A New Metro Line for Budapest: a Comparison with London and Paris



A New Metro Line for Budapest: a Comparison with London and Paris

Authors

RAHMATABADI K, Symonds Travers Morgan, UK 171 CORNET N, RATP, France and PERJES T, Duna-Bit Consultancy, Hungary

Description

Major Capital cities of the world are increasingly engaged in competition to attract larger shares of the global commercial and industrial activities as well as accommodating an increas]fig existing travel demand. From a regional viewpoint, the competitio

Abstract

Major Capital cities of the world are increasingly engaged in competition to attract larger shares of the global commercial and industrial activities as well as accommodating an increas]fig existing travel demand. From a regional viewpoint, the competition to attract industry and commerce is extremely intense amongst the emerging markets of eastern and central Europe.

With urban highway congestion at saturation levels in all major competing cities, together with considerations for environmental issues and the lack of physical space for further road building, city authorities are increasingly appreciating the benefits of maas and intermediate transit systems and the role that these systems can play in efficiently supplying the demand for travel within urban areas. Over the past decade in all major European cities the realisation of this important fact has resulted in extensive activities in appraisal of new systems and improvement of existing systems - although implementation has been continuously lagging behind the need due to budgetary constraints.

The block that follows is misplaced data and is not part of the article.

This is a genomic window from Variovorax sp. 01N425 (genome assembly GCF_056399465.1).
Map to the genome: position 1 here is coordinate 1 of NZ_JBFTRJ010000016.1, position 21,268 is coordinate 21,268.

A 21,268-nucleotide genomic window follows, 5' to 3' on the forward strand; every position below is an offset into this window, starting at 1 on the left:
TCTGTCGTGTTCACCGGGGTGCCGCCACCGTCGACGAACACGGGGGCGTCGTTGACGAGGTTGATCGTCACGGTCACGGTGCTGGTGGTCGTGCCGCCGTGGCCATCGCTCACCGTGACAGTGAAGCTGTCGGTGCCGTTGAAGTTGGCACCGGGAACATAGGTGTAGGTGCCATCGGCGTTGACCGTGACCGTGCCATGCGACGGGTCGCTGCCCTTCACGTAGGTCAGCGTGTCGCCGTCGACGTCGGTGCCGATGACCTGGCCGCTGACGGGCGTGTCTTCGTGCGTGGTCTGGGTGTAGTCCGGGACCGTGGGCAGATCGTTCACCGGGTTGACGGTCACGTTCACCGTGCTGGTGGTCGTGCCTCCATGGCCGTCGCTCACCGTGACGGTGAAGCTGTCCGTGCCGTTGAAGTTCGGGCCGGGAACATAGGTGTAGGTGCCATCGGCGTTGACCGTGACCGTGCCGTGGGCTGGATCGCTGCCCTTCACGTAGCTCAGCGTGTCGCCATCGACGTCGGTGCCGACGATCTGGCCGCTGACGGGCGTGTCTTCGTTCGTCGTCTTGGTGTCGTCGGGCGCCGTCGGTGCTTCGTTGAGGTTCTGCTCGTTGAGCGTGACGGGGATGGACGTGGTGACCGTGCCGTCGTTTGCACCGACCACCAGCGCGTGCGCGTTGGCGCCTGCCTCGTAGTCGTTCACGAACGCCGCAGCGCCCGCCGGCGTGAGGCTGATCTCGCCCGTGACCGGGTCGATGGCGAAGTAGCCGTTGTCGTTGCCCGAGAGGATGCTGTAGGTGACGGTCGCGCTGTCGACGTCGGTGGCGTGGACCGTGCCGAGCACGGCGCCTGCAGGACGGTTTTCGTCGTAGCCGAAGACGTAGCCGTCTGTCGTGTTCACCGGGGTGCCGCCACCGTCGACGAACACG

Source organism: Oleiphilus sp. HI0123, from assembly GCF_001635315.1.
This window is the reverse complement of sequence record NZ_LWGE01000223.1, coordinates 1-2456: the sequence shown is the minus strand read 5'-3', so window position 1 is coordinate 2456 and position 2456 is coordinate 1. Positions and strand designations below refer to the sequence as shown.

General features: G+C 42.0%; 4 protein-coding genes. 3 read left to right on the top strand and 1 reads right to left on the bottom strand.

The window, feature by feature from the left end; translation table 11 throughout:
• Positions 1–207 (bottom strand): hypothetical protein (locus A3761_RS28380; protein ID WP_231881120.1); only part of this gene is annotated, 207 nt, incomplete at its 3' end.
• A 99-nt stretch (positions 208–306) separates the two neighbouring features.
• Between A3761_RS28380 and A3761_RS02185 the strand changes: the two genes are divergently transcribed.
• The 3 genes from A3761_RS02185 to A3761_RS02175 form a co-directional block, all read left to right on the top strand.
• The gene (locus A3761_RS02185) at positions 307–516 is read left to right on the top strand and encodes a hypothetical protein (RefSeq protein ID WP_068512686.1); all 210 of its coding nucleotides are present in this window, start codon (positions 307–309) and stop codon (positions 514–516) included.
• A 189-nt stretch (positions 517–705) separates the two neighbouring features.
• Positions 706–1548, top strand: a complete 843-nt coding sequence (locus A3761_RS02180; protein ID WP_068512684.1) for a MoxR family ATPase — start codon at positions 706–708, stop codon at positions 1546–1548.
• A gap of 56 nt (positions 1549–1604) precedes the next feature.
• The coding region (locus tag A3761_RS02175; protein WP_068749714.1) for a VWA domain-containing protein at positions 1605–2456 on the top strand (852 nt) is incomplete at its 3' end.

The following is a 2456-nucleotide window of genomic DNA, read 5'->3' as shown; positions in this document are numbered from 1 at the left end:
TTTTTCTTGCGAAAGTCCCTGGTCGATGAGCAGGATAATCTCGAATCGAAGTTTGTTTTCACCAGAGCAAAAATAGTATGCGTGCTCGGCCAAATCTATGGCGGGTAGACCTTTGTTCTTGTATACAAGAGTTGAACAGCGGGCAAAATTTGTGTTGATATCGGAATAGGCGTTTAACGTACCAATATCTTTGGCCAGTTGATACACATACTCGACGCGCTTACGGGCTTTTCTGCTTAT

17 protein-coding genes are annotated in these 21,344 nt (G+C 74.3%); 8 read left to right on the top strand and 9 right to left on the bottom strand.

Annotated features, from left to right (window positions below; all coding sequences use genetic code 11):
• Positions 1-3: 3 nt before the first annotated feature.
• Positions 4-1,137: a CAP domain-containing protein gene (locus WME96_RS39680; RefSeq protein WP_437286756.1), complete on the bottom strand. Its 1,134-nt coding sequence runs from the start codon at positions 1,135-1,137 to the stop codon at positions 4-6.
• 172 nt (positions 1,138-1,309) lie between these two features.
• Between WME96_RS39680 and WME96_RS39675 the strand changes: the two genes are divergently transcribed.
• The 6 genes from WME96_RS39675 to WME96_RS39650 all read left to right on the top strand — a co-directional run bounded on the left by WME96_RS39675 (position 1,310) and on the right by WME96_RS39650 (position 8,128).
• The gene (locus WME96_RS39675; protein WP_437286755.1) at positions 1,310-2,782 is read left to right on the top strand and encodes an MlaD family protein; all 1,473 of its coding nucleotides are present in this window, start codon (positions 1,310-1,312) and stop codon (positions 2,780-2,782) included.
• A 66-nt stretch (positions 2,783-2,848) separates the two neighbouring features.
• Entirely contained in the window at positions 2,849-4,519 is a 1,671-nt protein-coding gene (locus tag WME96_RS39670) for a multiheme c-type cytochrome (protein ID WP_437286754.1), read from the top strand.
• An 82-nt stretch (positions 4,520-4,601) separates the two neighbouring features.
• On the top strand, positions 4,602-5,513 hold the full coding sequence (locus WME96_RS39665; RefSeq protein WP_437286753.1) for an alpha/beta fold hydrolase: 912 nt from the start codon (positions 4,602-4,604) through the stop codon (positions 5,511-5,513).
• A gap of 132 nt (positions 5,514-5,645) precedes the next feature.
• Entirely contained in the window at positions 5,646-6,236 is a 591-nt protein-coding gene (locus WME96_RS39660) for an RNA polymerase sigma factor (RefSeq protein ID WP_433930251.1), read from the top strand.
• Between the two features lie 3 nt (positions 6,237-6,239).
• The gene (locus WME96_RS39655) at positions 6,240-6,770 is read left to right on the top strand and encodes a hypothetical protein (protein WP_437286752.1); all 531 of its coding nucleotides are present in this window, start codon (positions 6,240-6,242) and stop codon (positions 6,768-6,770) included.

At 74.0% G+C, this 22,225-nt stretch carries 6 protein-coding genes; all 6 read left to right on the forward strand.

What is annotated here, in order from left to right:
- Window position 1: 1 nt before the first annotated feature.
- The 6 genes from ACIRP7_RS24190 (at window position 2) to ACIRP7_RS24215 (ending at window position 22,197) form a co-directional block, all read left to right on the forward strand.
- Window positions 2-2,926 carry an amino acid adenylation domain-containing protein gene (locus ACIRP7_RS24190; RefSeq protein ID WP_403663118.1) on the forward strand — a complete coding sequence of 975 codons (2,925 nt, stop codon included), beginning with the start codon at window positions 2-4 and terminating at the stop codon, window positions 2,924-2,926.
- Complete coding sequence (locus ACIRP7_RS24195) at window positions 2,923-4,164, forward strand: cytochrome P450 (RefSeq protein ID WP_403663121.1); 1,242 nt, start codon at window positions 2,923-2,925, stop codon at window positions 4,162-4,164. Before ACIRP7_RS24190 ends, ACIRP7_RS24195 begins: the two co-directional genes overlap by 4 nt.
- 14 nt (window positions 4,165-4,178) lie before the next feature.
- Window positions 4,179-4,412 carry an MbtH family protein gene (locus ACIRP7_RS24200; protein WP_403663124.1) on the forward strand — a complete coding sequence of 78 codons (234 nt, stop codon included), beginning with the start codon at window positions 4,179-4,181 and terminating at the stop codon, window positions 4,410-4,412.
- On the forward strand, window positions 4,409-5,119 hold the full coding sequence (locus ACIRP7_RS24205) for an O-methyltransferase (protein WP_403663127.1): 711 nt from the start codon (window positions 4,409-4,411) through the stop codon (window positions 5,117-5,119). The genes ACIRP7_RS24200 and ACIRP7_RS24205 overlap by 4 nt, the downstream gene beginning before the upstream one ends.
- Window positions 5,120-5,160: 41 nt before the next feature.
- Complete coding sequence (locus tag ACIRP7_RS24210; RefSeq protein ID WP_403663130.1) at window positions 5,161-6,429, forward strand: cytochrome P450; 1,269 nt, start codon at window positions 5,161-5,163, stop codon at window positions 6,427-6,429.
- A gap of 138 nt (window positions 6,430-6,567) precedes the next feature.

In some cases, schemes are primarily initiated as the utilisation ofpubtie transport services has already been stretched to capacity and demand for travel by public transport is already high. I-Iere the problem is more visible in terms of existing demand outweighing the supply. In other eases, schemes are considered based on city's aspirations to develop particular corridors and for regeneration purposes. However, by and large all proposals claim to fulfil both roles to some degree. Whatever the primary strategic motive, it is significant that the answer to problems of accessibility is no longer seen to be provision for the inefficient private car traffie.

Following Hungary's entry to the market economy and increasing commercial activity in Budapest, sharp increases in car ownership resulted in a significant increase in urban congestion spread throughout the urban area. The first reaction of city authorities was to further accommodate the private ear by providing more road space. A policy which closely resembles policies of western European cities for over 20 years prior to mid-1980's. However, soon the restrictive costs and physical difficulties of further road space provision in conventionally dense city scape of Budapest, resulted in city authorities resorting to traffic and parking management measures to maximise the use of available road space for private car traffic, at times at the expense of worsening conditions for public transport vehicles which shared the road space with private ears.

Publisher

Association for European Transport